Anna Maria confusion: Site plan pulled before commission denial
Anna Maria city commissioners at their June 25 meting were all set to disregard their own attorney's advice and deny a site plan application by Robert and Nikki Hunt of 303 Pine Ave., but the applicants withdrew the plan moments before a vote and asked for a continuation to July 22.
The Hunts' site plan for a three-story structure in the residential-office-retail zone had been approved by the planning and zoning board, but commissioners believed the Hunt application did not meet the city's comprehensive plan requirements, which appears to limit the residential portion of an ROR building to just the floor above the office-retail space, which must be on the ground floor.
Not so according to the city code, said the P&Z board and Building Official Kevin Donohue in recommending approval of the site plan.
They had agreed that the city code does not specifically limit ROR structures to only two floors, just that the residence has to be above the office-retail. The Hunts had proposed ground-floor office-retail with the second floor divided equally between an office-retail unit and the residence. The third floor would be entirely residential, thus meeting the code requirement that no single use (residential, office or retail) occupy more than 50 percent of the structure.
Commissioners, however, disagreed.
Chairperson John Quam said the comprehensive plan limits construction to ground floor retail-office and the second floor to residential.
The city code, however, only states that the residence will be above the retail-office space and does not deny an applicant a third floor, as long as the 50 percent rule and the height requirement are met, replied Donohue.
City Attorney Jim Dye said the comprehensive plan takes precedence over the city codes because the codes were adopted from the comp plan. But people are reading the comp plan to say second floor "only," he added, although the word "only" just isn't there.
In other words, said Dye, in his opinion the applicants could build according to the site plan and the current city codes, as long as they meet other requirements.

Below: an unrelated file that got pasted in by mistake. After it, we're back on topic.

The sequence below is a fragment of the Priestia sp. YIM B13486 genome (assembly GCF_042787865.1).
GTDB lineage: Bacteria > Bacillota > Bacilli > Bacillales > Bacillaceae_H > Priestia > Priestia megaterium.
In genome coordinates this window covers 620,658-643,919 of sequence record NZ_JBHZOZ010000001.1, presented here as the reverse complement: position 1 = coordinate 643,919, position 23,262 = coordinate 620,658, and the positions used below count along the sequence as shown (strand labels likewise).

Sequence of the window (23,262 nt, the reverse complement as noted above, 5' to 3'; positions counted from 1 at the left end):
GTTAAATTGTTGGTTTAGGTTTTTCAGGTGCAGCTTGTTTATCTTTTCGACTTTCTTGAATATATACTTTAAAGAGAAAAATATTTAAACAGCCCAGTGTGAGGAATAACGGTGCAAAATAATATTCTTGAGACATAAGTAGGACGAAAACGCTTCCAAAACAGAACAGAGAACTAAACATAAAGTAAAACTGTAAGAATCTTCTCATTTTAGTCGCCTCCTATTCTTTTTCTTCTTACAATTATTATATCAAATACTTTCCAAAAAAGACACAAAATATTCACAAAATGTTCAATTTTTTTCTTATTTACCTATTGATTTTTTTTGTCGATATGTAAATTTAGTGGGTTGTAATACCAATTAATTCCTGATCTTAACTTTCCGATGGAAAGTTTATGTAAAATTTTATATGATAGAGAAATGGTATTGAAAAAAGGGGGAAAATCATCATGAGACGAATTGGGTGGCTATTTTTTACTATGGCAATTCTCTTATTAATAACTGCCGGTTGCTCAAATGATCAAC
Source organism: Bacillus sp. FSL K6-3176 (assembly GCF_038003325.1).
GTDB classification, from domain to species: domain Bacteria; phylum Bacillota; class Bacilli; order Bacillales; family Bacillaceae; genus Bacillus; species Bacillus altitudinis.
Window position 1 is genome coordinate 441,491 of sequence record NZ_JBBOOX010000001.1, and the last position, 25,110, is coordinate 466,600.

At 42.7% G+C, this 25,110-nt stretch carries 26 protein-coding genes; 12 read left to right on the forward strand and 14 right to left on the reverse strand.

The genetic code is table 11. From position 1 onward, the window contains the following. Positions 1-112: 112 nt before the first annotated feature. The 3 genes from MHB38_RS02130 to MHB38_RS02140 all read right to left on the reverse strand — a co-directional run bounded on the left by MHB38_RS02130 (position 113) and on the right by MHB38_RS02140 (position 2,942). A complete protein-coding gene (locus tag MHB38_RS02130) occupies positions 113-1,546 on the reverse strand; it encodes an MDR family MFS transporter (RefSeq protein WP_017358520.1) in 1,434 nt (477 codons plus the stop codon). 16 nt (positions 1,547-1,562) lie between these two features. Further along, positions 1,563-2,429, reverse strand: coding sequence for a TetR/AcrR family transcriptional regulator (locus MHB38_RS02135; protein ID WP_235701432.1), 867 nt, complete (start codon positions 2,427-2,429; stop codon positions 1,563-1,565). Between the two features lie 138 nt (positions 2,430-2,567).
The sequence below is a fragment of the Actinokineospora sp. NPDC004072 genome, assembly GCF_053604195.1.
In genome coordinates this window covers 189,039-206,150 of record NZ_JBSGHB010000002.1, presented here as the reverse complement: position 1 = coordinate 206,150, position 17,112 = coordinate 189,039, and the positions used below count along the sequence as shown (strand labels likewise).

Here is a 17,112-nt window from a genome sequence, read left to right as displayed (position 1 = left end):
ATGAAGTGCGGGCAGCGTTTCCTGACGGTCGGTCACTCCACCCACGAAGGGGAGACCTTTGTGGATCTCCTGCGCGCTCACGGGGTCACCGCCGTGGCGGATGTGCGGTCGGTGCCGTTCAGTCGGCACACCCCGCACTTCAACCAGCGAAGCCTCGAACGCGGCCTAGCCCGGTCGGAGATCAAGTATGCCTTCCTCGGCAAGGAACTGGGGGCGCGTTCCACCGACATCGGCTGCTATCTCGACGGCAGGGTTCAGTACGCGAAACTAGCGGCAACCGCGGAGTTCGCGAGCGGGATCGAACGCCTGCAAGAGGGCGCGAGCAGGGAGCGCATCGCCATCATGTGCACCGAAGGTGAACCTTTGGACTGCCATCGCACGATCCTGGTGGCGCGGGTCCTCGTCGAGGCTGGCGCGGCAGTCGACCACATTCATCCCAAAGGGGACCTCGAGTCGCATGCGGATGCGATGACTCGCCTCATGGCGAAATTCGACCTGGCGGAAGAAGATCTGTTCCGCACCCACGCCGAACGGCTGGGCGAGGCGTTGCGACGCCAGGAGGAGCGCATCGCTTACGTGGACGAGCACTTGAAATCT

Commissioner Dale Woodland countered that he "respectfully disagreed" with Dye's interpretation.
"To me, it's clear that the intent is for ground-floor retail-office and the second floor for residential," and in his interpretation, the code says the same thing.
Dye responded that the commission should be careful with restrictions. "If they are there, then I'm with you totally, but I don't see anything in the comp plan that eliminates a third floor."
Commissioners Linda Cramer and Carol Ann Magill agreed with Woodland. "For anybody who has lived in Anna Maria, you can tell the intent of the comp plan," said Magill.
Maybe, replied Donohue, but he was given the task under the site-plan-review procedures of providing an interpretation of the codes to the Hunts and that's what he did, just like the site plan for the Waterfront Restaurant (see separate story).
Designer Emily Anne Smith pointed out that the Hunts could build just a single-family residence on the property that would be larger than the proposed site plan structure.
The Hunts have been trying to get this project started since they bought the property in November 2003, she noted. Just after they purchased the land, they got hit with a city building moratorium that lasted until April 1, one week after the new site plan review procedures went into effect. Her clients then took direction from Donohue and proceeded on the basis of that advice.
But, from the discussion, said Smith, it's clear the commission is going to deny the site plan. "So, my clients want to withdraw the application and be put forward to the next meeting so we can regroup. This was totally unexpected."
Commissioners agreed to continue the public hearing until July 22.
Commissioners and Mayor SueLynn also agreed that the site-plan-review procedures need to be adjusted. She's already met with Donohue and, for future applicants, he will not give a code interpretation, only direction. He'll also note to applicants that the site-plan application is a three-step process from the building department to the P&Z to the commission, with commissioners having final authority.
"The site plan review process is new and it has put the building official in a difficult situation," said the mayor. The Hunts' application was the first under the new procedures and has raised code-interpretation issues, as has the second application under the new procedures, which was submitted by the Waterfront Restaurant.
Donohue has now been instructed "not to interpret any more," said SueLynn. It's like opening up "Pandora's Box" with a code interpretation to an applicant that can later be overturned by the P&Z board or commission. The applicants later claim that they only followed what Donohue told them to do.
It's up to the applicants to find out what the city requirements are and meet them, the mayor concluded.
Dye agreed. He does not respond to inquiries from attorneys representing private clients who want information on city building codes. "People are asking me, but they have to understand the hearing process. They have to review the code" for compliance, not the city. Applicants must be aware they can be turned down in any of three phases.
Resident Chris Collins suggested that the commission amend the city code for the ROR district to specifically state that only two floors of occupancy are allowed. Commissioners agreed to put the issue on a future workshop for discussion.